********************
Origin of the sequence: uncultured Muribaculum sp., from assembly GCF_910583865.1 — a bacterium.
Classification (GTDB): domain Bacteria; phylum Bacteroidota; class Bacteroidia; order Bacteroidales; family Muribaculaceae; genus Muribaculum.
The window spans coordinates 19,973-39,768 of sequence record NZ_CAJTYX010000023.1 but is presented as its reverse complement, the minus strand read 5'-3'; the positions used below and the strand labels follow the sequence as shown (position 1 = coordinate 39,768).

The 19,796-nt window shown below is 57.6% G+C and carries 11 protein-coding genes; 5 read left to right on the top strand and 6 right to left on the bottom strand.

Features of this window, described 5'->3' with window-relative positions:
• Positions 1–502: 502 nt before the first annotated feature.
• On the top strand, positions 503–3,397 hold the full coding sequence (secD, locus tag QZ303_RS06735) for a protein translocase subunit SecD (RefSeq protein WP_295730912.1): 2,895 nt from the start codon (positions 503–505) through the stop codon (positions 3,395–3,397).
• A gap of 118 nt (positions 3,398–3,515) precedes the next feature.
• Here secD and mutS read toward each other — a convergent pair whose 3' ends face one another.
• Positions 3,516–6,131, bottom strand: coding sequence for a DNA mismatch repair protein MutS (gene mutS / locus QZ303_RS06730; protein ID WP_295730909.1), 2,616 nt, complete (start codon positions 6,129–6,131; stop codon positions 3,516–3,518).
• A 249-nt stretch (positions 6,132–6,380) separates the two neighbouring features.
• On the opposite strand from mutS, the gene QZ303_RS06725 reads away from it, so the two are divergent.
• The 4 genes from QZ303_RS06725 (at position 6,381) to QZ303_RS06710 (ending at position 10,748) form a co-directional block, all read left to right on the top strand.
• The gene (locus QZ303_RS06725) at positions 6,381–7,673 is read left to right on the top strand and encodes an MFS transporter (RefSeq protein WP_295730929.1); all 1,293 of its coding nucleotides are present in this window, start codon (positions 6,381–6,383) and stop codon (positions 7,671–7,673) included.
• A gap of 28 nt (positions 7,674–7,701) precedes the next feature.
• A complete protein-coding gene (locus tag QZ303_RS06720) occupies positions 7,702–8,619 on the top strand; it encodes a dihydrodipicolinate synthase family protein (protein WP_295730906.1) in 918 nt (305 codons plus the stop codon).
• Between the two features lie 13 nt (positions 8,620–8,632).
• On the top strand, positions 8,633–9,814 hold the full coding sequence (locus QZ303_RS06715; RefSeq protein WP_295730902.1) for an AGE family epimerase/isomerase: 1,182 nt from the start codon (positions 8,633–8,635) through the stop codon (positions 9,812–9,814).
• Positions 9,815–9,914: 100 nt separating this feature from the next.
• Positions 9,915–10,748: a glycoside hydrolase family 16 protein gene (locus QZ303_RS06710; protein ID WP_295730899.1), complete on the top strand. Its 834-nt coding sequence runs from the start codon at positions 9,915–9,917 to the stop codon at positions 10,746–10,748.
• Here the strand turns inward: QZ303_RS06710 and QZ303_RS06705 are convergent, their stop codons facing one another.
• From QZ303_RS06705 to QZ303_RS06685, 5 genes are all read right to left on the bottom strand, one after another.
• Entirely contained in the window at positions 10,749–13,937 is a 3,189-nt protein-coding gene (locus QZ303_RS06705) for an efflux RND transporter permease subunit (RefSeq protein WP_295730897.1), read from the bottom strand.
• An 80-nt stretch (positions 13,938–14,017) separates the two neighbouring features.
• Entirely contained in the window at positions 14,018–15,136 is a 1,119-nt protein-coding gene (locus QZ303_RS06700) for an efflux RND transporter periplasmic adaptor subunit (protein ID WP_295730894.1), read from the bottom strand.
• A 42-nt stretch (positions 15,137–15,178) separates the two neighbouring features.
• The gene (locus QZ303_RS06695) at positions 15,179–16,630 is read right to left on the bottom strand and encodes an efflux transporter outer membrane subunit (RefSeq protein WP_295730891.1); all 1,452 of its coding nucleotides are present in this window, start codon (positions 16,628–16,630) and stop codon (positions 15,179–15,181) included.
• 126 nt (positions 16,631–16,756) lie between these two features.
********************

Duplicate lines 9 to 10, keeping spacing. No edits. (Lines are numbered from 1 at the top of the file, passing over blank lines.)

• Here secD and mutS read toward each other — a convergent pair whose 3' ends face one another.
• Positions 3,516–6,131, bottom strand: coding sequence for a DNA mismatch repair protein MutS (gene mutS / locus QZ303_RS06730; protein ID WP_295730909.1), 2,616 nt, complete (start codon positions 6,129–6,131; stop codon positions 3,516–3,518).